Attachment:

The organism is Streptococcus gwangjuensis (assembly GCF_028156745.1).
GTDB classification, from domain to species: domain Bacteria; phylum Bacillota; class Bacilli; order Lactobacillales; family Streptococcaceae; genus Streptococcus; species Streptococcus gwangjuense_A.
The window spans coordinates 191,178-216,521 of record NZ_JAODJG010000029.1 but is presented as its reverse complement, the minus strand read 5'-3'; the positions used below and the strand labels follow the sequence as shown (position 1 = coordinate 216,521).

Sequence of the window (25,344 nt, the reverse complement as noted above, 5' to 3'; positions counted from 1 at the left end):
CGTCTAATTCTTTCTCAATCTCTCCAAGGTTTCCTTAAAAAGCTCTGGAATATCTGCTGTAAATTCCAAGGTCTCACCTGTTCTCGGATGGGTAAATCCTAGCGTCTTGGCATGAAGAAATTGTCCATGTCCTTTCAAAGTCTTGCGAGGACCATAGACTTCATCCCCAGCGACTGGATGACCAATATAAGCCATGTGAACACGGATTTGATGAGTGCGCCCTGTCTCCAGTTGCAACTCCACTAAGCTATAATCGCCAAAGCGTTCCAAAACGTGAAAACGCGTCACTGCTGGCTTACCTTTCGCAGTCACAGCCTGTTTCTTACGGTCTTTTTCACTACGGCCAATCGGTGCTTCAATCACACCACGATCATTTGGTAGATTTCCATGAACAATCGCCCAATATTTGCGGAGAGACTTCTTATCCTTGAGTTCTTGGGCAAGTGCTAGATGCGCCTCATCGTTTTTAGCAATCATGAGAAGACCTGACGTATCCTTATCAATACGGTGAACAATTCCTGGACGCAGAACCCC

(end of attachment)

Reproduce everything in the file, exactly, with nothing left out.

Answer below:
The organism is Streptococcus gwangjuensis (assembly GCF_028156745.1).
GTDB classification, from domain to species: domain Bacteria; phylum Bacillota; class Bacilli; order Lactobacillales; family Streptococcaceae; genus Streptococcus; species Streptococcus gwangjuense_A.
The window spans coordinates 191,178-216,521 of record NZ_JAODJG010000029.1 but is presented as its reverse complement, the minus strand read 5'-3'; the positions used below and the strand labels follow the sequence as shown (position 1 = coordinate 216,521).

Sequence of the window (25,344 nt, the reverse complement as noted above, 5' to 3'; positions counted from 1 at the left end):
CGTCTAATTCTTTCTCAATCTCTCCAAGGTTTCCTTAAAAAGCTCTGGAATATCTGCTGTAAATTCCAAGGTCTCACCTGTTCTCGGATGGGTAAATCCTAGCGTCTTGGCATGAAGAAATTGTCCATGTCCTTTCAAAGTCTTGCGAGGACCATAGACTTCATCCCCAGCGACTGGATGACCAATATAAGCCATGTGAACACGGATTTGATGAGTGCGCCCTGTCTCCAGTTGCAACTCCACTAAGCTATAATCGCCAAAGCGTTCCAAAACGTGAAAACGCGTCACTGCTGGCTTACCTTTCGCAGTCACAGCCTGTTTCTTACGGTCTTTTTCACTACGGCCAATCGGTGCTTCAATCACACCACGATCATTTGGTAGATTTCCATGAACAATCGCCCAATATTTGCGGAGAGACTTCTTATCCTTGAGTTCTTGGGCAAGTGCTAGATGCGCCTCATCGTTTTTAGCAATCATGAGAAGACCTGACGTATCCTTATCAATACGGTGAACAATTCCTGGACGCAGAACCCC